FACT CHECK: Lies about EDSA revolution, Martial Law
MANILA, Philippines – February 25 marks the anniversary of the historic EDSA People Power Revolution in 1986, the “bloodless” series of protests that overthrew the 20-year regime of dictator Ferdinand Marcos.
While people still commemorate the event every February 25, the spread of disinformation about the popular demonstration, or even Martial Law, chooses no specific time or date. Since 2018, Rappler has debunked a number of false claims shared all-year-round about the EDSA revolution and Marcos’ imposition of the oppressive military government.
The number of overseas Filipino workers (OFWs) supposedly increased because job regularization was removed after the EDSA People Power Revolution. This claim was part of a YouTube video that enumerated the negative impact of People Power.
However, data from the Philippine Statistics Authority show that the number of OFWs rose even before 1986, and that contracting and subcontracting existed.
In the first part of “JPE: A Witness to History,” a two-part video interview of former Senate president and defense minister Juan Ponce Enrile that can be seen on Bongbong's social media accounts, Enrile said he once “challenged” a journalist to “name me one that we executed other than Lim Seng.” He also claimed that no one was arrested for criticizing Marcos.
"Executed" as used by Enrile seemed to refer only to a government-sanctioned criminal execution that involves capital punishment for a crime committed. In reality, there were more people killed. Amnesty International's report said 70,000 people were imprisoned, 34,000 were tortured, and at least 3,240 were victims of extrajudicial killings under Martial Law. (READ: Martial Law 101: Things you should know)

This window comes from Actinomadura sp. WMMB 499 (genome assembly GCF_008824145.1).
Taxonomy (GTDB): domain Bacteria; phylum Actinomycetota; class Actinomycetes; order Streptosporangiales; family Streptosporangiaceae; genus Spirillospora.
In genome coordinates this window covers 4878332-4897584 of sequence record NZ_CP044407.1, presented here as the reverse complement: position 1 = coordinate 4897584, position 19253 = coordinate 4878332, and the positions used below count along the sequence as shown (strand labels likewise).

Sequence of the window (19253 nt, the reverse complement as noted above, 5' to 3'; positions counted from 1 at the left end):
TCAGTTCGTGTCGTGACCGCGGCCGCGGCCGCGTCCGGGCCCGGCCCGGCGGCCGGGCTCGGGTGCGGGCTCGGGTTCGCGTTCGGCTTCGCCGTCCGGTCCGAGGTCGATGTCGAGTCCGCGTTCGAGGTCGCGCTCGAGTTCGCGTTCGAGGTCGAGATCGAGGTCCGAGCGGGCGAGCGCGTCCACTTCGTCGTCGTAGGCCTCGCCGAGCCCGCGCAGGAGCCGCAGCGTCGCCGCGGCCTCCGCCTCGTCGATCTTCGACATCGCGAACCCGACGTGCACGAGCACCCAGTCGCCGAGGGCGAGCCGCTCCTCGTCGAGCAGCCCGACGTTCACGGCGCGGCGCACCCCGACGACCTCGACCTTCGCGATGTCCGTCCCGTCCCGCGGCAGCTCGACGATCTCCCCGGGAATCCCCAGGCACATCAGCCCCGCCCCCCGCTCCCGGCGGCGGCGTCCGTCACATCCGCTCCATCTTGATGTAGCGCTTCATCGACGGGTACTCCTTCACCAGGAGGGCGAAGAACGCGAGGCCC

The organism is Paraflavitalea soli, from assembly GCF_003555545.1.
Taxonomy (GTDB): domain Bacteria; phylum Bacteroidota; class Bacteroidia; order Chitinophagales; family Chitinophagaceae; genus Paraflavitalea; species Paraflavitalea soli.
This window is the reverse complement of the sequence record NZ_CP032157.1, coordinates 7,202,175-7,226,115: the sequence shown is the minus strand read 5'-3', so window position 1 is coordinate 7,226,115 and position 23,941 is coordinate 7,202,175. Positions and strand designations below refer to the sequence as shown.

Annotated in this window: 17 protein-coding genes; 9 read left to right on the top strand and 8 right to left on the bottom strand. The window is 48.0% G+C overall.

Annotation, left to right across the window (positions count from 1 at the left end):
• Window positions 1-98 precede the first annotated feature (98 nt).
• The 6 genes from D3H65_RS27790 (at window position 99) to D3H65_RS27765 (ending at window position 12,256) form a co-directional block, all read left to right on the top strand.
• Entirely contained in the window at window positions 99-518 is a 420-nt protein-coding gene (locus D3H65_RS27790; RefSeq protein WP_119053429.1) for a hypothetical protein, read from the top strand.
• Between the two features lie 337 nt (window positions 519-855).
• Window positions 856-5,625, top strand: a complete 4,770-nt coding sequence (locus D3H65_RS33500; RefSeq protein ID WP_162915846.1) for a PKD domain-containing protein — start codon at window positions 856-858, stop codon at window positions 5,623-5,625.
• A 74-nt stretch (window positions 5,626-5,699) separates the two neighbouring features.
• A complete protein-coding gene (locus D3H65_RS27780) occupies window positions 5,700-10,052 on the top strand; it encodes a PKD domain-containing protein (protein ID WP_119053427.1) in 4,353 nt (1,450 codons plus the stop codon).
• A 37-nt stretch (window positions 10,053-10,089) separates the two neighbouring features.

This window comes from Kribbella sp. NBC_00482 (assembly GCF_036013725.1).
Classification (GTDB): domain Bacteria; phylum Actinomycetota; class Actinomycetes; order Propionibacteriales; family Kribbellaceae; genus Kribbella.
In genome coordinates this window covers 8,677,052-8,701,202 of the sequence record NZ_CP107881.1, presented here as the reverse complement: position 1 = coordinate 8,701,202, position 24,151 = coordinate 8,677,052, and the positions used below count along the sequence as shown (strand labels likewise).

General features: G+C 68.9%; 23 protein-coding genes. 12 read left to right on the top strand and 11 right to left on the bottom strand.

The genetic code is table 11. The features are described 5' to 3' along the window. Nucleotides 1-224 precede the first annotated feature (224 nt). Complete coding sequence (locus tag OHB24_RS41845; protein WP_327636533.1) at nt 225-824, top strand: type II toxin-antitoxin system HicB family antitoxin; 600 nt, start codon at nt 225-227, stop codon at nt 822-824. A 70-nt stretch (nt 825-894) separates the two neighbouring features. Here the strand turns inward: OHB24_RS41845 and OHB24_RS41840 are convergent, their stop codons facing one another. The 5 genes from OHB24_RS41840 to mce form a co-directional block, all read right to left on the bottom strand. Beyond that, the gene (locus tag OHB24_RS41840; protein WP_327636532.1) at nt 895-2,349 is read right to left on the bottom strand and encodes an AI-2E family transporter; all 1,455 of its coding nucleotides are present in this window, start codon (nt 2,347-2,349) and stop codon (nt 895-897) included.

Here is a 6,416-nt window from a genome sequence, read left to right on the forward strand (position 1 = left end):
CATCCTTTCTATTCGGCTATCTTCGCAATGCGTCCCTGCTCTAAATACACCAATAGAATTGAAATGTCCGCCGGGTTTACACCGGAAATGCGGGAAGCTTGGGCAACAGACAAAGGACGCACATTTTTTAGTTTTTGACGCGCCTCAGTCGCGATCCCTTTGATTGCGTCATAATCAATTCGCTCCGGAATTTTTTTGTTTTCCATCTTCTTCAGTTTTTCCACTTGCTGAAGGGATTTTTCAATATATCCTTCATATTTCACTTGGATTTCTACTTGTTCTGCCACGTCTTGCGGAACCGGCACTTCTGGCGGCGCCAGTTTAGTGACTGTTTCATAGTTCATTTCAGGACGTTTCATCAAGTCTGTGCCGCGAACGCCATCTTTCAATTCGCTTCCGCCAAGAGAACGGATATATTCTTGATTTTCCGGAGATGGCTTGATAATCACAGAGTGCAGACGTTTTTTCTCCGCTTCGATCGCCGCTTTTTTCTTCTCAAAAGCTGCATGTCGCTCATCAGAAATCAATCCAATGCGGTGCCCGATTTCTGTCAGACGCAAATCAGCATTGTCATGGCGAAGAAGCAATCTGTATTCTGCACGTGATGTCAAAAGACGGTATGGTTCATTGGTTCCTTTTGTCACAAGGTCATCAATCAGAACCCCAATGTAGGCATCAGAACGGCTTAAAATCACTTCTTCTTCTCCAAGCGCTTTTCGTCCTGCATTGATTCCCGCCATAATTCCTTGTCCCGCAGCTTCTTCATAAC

3. Claim: “No massacres” during Martial Law
In the same video interview, Enrile made another claim that "no massacres" took place during Martial Law.
But there were at least two massacres reported between 1972 and 1981: the Palimbang massacre or the Malisbong massacre in Palimbang, Sultan Kudarat; and a massacre that took place in Bingcul village in Mindanao on November 12, 1977. Both happened in Mindanao, and both were committed against Muslim communities.
This claim circulated in the comments section of a Rappler post about the 46th anniversary of Martial Law in 2018. The copied-and-pasted comments suggest that the idea that the Martial Law period was a “dark” part of the country's history was “twisted” and invented.
This was debunked by historical records and personal testimonies that show that personal freedoms and media access were restricted when Marcos imposed Martial Law nationwide starting in September 1972.
Another false post that dignified Martial Law said that nobody was poor during Martial Law and the "real poverty" happened during the terms of the two Aquinos.
This was false, because government data show poverty incidence was already high during the Marcos regime, and it went on a downward trend after the late dictator was ousted.
A common trend among the falsehoods spread about Martial Law was the supposed economic development of the country during the Marcos administration. One of the most popular claims was that the Philippines was the “richest country in Asia” during this period.
In reality, the Philippines never became the “richest country in Asia” during the time of Marcos. Data on each Asian country’s gross domestic product and GDP per capita, two universal indicators of a nation’s prosperity, show that the country was never the richest even in Southeast Asia back then.
Another false belief about the Philippine economy during the Marcos administration was the claim that the peso-dollar exchange rate at that time was at P1.50 to P2 per dollar, a sign of a better economy compared to today.
This was easily debunked by official data, which show the peso-dollar exchange rate was already at P3 in 1965. It even further depreciated throughout Marcos’ term.